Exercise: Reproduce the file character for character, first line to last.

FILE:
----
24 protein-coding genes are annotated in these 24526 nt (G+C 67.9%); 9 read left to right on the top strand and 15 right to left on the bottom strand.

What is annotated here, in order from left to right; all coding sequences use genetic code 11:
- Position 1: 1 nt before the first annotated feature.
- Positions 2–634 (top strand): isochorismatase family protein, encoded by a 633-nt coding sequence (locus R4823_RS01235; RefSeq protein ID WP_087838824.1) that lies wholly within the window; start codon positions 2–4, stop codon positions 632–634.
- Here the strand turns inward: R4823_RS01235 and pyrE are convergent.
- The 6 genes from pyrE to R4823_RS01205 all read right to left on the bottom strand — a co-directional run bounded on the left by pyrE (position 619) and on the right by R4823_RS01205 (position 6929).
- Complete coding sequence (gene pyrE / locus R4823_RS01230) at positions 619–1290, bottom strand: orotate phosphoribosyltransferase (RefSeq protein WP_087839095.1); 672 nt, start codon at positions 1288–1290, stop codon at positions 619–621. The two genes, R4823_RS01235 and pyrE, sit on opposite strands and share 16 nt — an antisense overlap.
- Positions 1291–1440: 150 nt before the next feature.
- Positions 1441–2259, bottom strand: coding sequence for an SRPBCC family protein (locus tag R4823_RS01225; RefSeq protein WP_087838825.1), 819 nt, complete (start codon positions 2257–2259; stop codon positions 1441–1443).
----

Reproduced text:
24 protein-coding genes are annotated in these 24526 nt (G+C 67.9%); 9 read left to right on the top strand and 15 right to left on the bottom strand.

What is annotated here, in order from left to right; all coding sequences use genetic code 11:
- Position 1: 1 nt before the first annotated feature.
- Positions 2–634 (top strand): isochorismatase family protein, encoded by a 633-nt coding sequence (locus R4823_RS01235; RefSeq protein ID WP_087838824.1) that lies wholly within the window; start codon positions 2–4, stop codon positions 632–634.
- Here the strand turns inward: R4823_RS01235 and pyrE are convergent.
- The 6 genes from pyrE to R4823_RS01205 all read right to left on the bottom strand — a co-directional run bounded on the left by pyrE (position 619) and on the right by R4823_RS01205 (position 6929).
- Complete coding sequence (gene pyrE / locus R4823_RS01230) at positions 619–1290, bottom strand: orotate phosphoribosyltransferase (RefSeq protein WP_087839095.1); 672 nt, start codon at positions 1288–1290, stop codon at positions 619–621. The two genes, R4823_RS01235 and pyrE, sit on opposite strands and share 16 nt — an antisense overlap.
- Positions 1291–1440: 150 nt before the next feature.
- Positions 1441–2259, bottom strand: coding sequence for an SRPBCC family protein (locus tag R4823_RS01225; RefSeq protein WP_087838825.1), 819 nt, complete (start codon positions 2257–2259; stop codon positions 1441–1443).